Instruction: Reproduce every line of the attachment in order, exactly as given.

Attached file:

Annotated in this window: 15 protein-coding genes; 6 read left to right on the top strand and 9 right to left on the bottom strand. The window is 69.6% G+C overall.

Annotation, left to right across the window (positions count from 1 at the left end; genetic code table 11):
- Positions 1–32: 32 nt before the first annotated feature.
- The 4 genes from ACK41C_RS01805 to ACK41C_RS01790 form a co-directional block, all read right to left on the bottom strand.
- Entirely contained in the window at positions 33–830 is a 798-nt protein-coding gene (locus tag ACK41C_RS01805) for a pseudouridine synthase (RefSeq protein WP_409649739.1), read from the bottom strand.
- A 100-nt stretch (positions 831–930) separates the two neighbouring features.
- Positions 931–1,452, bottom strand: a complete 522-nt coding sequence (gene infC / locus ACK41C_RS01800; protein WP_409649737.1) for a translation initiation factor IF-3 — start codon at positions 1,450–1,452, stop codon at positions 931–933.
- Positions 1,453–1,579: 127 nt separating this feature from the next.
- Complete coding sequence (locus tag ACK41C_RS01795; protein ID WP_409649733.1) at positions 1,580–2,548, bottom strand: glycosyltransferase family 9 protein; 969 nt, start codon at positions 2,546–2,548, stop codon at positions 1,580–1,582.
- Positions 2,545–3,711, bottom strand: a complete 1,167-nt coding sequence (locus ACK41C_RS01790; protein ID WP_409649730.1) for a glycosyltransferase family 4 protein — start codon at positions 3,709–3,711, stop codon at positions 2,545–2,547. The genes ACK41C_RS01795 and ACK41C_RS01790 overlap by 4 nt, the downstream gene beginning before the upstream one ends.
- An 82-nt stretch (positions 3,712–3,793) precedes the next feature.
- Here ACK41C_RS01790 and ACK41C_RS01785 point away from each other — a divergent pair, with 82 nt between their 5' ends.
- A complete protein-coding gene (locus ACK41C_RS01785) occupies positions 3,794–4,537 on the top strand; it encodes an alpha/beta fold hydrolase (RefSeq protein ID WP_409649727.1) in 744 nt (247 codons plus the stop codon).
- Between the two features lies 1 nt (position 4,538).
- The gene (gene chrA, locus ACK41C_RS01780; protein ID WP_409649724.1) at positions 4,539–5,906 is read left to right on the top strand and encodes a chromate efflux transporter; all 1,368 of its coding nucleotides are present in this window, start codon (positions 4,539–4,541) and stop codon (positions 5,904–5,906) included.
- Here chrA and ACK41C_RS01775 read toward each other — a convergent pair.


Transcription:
Annotated in this window: 15 protein-coding genes; 6 read left to right on the top strand and 9 right to left on the bottom strand. The window is 69.6% G+C overall.

Annotation, left to right across the window (positions count from 1 at the left end; genetic code table 11):
- Positions 1–32: 32 nt before the first annotated feature.
- The 4 genes from ACK41C_RS01805 to ACK41C_RS01790 form a co-directional block, all read right to left on the bottom strand.
- Entirely contained in the window at positions 33–830 is a 798-nt protein-coding gene (locus tag ACK41C_RS01805) for a pseudouridine synthase (RefSeq protein WP_409649739.1), read from the bottom strand.
- A 100-nt stretch (positions 831–930) separates the two neighbouring features.
- Positions 931–1,452, bottom strand: a complete 522-nt coding sequence (gene infC / locus ACK41C_RS01800; protein WP_409649737.1) for a translation initiation factor IF-3 — start codon at positions 1,450–1,452, stop codon at positions 931–933.
- Positions 1,453–1,579: 127 nt separating this feature from the next.
- Complete coding sequence (locus tag ACK41C_RS01795; protein ID WP_409649733.1) at positions 1,580–2,548, bottom strand: glycosyltransferase family 9 protein; 969 nt, start codon at positions 2,546–2,548, stop codon at positions 1,580–1,582.
- Positions 2,545–3,711, bottom strand: a complete 1,167-nt coding sequence (locus ACK41C_RS01790; protein ID WP_409649730.1) for a glycosyltransferase family 4 protein — start codon at positions 3,709–3,711, stop codon at positions 2,545–2,547. The genes ACK41C_RS01795 and ACK41C_RS01790 overlap by 4 nt, the downstream gene beginning before the upstream one ends.
- An 82-nt stretch (positions 3,712–3,793) precedes the next feature.
- Here ACK41C_RS01790 and ACK41C_RS01785 point away from each other — a divergent pair, with 82 nt between their 5' ends.
- A complete protein-coding gene (locus ACK41C_RS01785) occupies positions 3,794–4,537 on the top strand; it encodes an alpha/beta fold hydrolase (RefSeq protein ID WP_409649727.1) in 744 nt (247 codons plus the stop codon).
- Between the two features lies 1 nt (position 4,538).
- The gene (gene chrA, locus ACK41C_RS01780; protein ID WP_409649724.1) at positions 4,539–5,906 is read left to right on the top strand and encodes a chromate efflux transporter; all 1,368 of its coding nucleotides are present in this window, start codon (positions 4,539–4,541) and stop codon (positions 5,904–5,906) included.
- Here chrA and ACK41C_RS01775 read toward each other — a convergent pair.